Mucopolysaccharidosis IX (Mucopolysaccharidosis type IX) - Gen HYAL1.
Mucopolysaccharidoses encompasses a group of inherited metabolic diseases caused by the absence or malfunction of certain necessary for processing glycosaminoglycans, found in bone, cartilage, tendons, corneas, skin and connective tissue enzymes. The glycosaminoglycans (formerly called mucopolysaccharides) are also present in the synovial fluid of the joints. People suffering from mucopolysaccharidosis not encode sufficient quantities of one of the eleven enzymes required to transform glycosaminoglycans in protein and simpler molecules, or encode enzymes that do not work properly. Over time, these glycosaminoglycans accumulate in cells, blood and connective tissues. This produces permanent and progressive cellular damage that affect the appearance and physical abilities, organs and body functions of the individual and, in most cases, mental development.
Mucopolysaccharidosis IX (MPS9) is a lysosomal storage disease characterized by a high concentration of hyaluronic serum. Clinical features include periarticular soft tissue masses, short and mild acetabular erosions. Affected individuals show no neurological or visceral involvement. Symptoms such as formation of nodular masses around the joints, episodes of painful swelling of the same and pains, cease within 3 days. In these individuals, joint effusions occur with some frequency. This process is due to mutations in the HYAL1 gene, located on the short arm of chromosome 3 (3p21.31). This gene, a tumor suppressor considered, encoding a lysosomal hyaluronidase. Intracellular hyaluronidases degrade hyaluronic, one of the principal glycosaminoglycans of the extracellular matrix. It is believed that the hyaluronic is involved in the proliferation, migration and differentiation. This enzyme is active at acidic pH and is the major hyaluronidase in the plasma.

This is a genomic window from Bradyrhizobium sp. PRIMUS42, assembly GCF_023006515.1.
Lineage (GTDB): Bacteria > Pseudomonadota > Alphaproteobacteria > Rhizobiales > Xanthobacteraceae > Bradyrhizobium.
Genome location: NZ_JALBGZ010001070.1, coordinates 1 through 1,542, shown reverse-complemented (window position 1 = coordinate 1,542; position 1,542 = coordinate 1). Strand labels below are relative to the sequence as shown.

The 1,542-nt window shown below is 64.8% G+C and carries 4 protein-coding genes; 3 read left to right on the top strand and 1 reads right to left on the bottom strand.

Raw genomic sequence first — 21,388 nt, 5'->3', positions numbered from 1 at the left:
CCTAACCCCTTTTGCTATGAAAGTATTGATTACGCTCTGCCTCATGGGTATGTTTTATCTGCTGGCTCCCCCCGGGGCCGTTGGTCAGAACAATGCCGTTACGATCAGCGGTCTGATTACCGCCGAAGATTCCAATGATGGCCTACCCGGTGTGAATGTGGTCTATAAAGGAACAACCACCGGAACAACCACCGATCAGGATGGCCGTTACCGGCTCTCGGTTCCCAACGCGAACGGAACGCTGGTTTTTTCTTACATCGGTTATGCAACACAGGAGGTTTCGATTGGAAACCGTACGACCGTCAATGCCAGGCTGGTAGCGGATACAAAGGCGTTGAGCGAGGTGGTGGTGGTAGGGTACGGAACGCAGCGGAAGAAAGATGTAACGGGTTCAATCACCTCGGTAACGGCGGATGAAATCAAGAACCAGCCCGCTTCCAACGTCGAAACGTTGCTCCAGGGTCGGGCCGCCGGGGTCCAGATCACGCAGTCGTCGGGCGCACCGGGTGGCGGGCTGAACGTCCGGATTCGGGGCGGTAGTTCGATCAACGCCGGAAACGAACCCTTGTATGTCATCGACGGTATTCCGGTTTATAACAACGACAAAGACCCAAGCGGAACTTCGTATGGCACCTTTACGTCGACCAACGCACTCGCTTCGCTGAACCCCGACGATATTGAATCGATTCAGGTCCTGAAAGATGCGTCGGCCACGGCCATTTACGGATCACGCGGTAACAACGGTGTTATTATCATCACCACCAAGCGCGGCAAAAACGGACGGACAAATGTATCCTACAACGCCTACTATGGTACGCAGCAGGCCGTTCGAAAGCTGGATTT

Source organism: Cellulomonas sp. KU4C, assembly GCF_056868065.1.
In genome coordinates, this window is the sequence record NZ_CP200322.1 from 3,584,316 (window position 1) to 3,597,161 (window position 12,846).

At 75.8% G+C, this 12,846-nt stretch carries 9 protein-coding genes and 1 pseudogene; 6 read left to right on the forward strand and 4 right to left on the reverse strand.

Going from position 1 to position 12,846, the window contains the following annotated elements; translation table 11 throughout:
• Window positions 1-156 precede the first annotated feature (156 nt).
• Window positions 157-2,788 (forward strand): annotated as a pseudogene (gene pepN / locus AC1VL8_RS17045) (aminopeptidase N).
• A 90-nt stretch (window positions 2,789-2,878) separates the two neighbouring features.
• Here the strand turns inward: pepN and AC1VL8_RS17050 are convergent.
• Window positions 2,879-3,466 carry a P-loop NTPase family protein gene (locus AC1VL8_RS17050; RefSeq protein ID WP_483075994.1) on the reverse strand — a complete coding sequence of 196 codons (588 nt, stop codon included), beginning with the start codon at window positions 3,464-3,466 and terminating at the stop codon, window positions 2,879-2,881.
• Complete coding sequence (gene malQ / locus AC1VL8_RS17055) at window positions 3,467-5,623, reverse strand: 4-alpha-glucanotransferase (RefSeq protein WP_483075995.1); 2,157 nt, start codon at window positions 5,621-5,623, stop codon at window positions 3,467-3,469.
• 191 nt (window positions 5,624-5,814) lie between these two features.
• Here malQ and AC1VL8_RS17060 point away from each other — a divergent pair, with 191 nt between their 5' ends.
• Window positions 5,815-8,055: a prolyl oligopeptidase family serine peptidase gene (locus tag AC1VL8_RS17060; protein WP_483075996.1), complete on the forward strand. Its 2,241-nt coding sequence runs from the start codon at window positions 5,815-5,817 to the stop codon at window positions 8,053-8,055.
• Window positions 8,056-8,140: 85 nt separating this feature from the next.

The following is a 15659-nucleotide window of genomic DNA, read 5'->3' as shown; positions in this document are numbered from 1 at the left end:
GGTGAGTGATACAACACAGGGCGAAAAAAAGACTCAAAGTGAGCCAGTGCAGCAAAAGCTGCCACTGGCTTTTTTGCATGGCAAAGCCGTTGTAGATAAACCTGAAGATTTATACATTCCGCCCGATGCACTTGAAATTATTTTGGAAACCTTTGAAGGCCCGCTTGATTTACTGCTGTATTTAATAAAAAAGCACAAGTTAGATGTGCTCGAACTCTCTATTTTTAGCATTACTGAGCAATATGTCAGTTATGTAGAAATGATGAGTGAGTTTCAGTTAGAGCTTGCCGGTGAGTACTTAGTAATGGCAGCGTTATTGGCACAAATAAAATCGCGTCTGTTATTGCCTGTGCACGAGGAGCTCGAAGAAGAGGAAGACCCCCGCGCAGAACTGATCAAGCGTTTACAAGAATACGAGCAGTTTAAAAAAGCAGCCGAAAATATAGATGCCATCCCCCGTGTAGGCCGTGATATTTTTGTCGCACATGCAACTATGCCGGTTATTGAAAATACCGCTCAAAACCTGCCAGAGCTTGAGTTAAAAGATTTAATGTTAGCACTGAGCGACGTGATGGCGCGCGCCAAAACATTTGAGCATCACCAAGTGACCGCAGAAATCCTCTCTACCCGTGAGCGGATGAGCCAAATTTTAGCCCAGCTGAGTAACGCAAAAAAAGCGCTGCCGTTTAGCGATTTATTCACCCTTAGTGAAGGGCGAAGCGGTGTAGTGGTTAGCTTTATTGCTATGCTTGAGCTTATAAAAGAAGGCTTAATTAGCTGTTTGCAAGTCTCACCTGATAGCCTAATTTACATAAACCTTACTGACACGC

Mutations in the HYAL1 gene associated with mucopolysaccharidosis IX, resulting in deficiency of hyaluronidase 1. The lack of activity of hyaluronidase 1 leads to the accumulation of GAGs within lysosomes. Due to the accumulation of molecules within lysosomes, this disease is considered an alteration of lysosomal storage. Accumulation of GAG increases the size of the cells, so many tissues and organs are enlarged. In addition, glycosaminoglycans are likely to interfere with the functions of other proteins within the lysosome.
This disease is inherited in an autosomal recessive pattern, that is, both copies of the gene in every cell must have mutations for alteration is expressed. The parents of an individual with an autosomal recessive disease have a copy of the mutated gene, but usually show no signs and symptoms of the disease.
Tests in IVAMI: in IVAMI perform detection of mutations associated with mucopolysaccharidosis IX, by complete PCR amplification of exons HYAL1 gene, and subsequent sequencing.
Samples recommended: EDTA blood collected for separation of blood leukocytes, or impregnated sample card with dried blood (IVAMI may mail the card to deposit the blood sample).